Who gets to serve on a company's board should be determined by market forces (Call to have 20% women directors on boards by 2020; March 24).
Companies are profit-making entities concerned solely with their own financial interests vis-a-vis maximising shareholder returns.
Investment research has yielded little or no evidence that increased female boardroom representation generates above-normal shareholder returns.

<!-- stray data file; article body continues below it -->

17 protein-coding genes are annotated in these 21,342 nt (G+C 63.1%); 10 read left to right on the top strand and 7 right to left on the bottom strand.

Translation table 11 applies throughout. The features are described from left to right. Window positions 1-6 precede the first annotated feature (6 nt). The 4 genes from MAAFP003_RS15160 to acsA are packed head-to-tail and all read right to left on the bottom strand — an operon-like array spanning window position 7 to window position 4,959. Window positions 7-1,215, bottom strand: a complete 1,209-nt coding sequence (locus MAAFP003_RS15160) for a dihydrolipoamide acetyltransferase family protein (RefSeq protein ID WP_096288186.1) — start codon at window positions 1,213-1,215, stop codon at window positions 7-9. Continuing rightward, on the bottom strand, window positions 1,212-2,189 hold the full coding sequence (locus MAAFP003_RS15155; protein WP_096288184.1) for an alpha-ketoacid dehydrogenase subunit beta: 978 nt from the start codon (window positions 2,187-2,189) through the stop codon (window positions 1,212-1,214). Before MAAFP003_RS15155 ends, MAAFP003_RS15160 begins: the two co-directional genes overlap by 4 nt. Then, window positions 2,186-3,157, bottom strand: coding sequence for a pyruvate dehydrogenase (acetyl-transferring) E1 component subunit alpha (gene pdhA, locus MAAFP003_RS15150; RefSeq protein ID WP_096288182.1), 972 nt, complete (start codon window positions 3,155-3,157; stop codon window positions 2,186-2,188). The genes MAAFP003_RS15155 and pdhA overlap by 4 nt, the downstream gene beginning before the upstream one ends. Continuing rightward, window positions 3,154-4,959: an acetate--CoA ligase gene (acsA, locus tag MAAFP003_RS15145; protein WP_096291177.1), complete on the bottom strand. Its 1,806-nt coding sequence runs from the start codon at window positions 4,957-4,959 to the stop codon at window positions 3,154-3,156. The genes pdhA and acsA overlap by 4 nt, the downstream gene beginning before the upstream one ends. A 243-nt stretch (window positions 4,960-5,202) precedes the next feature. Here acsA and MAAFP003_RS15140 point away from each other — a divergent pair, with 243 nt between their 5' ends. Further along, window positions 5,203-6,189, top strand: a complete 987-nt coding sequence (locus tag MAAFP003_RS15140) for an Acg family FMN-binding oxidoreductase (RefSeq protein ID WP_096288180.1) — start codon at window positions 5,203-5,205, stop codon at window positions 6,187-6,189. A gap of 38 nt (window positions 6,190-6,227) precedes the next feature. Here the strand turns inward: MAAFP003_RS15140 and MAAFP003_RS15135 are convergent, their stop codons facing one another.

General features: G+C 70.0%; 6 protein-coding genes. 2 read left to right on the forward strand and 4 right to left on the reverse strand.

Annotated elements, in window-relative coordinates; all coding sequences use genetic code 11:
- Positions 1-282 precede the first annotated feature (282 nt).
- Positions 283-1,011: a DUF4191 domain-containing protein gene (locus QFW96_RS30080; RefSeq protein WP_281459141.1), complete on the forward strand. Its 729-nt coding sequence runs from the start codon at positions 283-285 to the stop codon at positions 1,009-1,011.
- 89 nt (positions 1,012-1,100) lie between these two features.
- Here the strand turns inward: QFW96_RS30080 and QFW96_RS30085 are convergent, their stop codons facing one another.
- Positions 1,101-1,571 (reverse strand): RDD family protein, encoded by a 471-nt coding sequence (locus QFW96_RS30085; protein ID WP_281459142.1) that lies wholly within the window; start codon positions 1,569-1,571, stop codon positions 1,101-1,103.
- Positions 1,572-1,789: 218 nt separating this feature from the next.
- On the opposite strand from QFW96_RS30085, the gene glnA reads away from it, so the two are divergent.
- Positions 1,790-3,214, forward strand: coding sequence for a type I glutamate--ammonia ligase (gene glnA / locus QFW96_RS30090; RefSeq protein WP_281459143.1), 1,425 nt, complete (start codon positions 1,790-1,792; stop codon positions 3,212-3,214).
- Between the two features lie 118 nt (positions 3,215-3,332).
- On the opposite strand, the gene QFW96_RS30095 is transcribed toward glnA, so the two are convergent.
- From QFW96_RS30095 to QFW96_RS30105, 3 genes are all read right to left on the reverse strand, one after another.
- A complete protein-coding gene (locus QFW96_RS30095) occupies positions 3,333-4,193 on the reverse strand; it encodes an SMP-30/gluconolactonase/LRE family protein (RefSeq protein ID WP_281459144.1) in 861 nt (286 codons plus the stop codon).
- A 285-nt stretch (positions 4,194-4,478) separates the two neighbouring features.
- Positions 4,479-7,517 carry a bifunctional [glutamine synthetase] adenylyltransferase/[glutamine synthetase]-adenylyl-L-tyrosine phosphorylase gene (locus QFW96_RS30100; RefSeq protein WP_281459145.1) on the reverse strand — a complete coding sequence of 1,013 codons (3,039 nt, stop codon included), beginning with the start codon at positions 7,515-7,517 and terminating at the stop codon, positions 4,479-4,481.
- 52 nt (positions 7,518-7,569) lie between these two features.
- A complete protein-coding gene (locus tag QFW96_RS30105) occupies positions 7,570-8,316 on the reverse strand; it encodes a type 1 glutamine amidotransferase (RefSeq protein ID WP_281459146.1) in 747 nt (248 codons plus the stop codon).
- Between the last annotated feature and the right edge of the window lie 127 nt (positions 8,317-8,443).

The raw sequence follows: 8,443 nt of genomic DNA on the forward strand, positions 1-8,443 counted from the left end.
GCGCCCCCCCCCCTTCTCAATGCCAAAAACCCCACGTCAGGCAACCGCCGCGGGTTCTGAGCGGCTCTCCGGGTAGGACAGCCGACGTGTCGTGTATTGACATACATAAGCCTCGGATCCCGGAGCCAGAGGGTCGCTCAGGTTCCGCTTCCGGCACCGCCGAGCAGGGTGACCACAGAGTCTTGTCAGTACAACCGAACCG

Moreover, a company's board acts on behalf of shareholders in their best interests.
If increased female boardroom representation does not increase shareholder returns, then shareholder interests are not being optimised.
Perhaps the focus should not be so much on boardroom gender diversity per se as on workplace diversity in general, along not just gender but also cultural lines.
That would be a worthy endeavour from an equality perspective in multicultural and cosmopolitan Singapore.
Woon Wee Min